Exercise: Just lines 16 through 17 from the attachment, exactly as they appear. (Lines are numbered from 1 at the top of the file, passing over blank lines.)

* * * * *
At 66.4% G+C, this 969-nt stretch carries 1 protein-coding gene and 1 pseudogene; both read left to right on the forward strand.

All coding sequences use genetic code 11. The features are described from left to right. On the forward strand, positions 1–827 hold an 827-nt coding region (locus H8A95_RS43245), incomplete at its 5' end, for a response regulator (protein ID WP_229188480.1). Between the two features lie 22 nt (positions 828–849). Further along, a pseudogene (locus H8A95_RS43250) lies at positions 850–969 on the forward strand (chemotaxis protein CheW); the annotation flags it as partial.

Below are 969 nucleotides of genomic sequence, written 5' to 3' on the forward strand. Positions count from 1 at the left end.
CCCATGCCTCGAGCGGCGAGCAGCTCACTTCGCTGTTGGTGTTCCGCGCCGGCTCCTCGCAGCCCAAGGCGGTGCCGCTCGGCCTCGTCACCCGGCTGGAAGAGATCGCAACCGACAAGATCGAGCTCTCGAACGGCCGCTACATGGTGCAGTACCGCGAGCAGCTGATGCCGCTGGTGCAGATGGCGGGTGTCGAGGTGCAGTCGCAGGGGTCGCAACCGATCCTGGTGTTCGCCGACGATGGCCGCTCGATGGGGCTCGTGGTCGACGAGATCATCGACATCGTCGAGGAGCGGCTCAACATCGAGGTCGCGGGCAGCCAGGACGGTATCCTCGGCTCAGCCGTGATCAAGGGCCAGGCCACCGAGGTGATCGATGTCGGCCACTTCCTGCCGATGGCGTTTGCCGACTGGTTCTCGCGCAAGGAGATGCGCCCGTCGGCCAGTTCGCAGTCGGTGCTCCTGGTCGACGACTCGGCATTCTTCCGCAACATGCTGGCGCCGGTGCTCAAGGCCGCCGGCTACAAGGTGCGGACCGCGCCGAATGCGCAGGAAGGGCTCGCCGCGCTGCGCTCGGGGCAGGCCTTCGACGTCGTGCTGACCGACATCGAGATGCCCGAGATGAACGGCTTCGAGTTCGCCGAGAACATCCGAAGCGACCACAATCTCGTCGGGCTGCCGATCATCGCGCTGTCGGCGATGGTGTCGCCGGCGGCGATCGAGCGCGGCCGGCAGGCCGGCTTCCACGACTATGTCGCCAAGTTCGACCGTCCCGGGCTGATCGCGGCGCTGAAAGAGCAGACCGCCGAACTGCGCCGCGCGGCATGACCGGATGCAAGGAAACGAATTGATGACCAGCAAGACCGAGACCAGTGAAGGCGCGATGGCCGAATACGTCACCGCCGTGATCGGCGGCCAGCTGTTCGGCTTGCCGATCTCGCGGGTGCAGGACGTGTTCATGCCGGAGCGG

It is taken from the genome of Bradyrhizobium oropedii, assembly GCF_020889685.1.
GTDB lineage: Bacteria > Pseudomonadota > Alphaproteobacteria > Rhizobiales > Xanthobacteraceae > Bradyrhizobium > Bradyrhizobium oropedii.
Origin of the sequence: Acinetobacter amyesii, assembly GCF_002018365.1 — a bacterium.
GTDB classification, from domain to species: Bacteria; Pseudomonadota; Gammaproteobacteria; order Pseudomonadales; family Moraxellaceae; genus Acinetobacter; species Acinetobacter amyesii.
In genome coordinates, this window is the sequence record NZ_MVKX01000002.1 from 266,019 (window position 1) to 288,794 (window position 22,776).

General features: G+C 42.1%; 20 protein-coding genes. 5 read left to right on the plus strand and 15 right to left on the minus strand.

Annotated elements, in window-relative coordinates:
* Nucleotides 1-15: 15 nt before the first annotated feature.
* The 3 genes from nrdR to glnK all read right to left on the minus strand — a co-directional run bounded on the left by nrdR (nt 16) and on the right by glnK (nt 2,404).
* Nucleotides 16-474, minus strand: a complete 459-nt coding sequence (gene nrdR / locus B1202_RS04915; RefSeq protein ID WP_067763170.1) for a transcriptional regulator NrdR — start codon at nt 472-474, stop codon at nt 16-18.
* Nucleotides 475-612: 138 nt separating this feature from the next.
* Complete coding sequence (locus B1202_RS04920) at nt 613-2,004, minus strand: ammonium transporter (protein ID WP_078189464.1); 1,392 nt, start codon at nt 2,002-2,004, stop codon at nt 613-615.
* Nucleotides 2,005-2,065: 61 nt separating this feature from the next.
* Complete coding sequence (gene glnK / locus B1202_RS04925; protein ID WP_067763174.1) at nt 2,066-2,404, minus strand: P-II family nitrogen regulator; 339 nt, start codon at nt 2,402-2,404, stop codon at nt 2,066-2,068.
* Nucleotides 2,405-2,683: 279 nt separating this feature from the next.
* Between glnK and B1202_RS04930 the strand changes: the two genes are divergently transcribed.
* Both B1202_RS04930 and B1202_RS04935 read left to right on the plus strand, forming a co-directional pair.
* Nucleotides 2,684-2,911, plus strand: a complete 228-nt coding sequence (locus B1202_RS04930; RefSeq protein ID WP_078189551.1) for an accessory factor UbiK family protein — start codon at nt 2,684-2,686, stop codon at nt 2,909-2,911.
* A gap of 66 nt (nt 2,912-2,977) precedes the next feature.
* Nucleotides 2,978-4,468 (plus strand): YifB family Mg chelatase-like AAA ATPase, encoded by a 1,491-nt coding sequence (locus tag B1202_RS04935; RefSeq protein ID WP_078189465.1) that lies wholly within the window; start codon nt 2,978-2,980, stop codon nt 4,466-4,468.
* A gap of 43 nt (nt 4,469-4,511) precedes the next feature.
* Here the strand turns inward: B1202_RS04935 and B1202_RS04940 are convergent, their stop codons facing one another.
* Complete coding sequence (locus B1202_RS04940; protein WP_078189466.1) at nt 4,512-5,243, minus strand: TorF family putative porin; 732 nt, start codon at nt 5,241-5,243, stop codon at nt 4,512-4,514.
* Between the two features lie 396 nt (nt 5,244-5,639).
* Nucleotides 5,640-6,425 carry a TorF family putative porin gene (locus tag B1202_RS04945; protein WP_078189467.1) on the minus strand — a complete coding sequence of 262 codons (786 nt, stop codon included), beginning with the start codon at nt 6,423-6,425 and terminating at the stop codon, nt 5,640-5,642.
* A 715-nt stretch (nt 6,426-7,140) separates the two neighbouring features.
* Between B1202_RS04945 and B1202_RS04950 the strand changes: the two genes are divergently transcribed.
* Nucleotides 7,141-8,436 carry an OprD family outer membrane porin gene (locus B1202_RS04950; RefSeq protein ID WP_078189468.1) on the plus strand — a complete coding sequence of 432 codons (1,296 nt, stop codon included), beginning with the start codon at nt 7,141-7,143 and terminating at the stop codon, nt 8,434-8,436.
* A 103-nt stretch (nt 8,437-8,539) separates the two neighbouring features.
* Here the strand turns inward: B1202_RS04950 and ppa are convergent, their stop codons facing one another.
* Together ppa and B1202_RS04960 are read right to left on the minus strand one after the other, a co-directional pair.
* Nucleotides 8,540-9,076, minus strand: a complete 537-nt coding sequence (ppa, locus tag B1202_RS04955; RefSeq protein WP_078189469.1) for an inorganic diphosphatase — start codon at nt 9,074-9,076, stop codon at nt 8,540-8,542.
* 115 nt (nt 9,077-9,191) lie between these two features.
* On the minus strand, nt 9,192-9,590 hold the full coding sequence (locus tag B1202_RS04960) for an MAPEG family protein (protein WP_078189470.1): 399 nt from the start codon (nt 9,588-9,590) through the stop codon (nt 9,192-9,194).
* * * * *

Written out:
* Complete coding sequence (locus B1202_RS04920) at nt 613-2,004, minus strand: ammonium transporter (protein ID WP_078189464.1); 1,392 nt, start codon at nt 2,002-2,004, stop codon at nt 613-615.
* Nucleotides 2,005-2,065: 61 nt separating this feature from the next.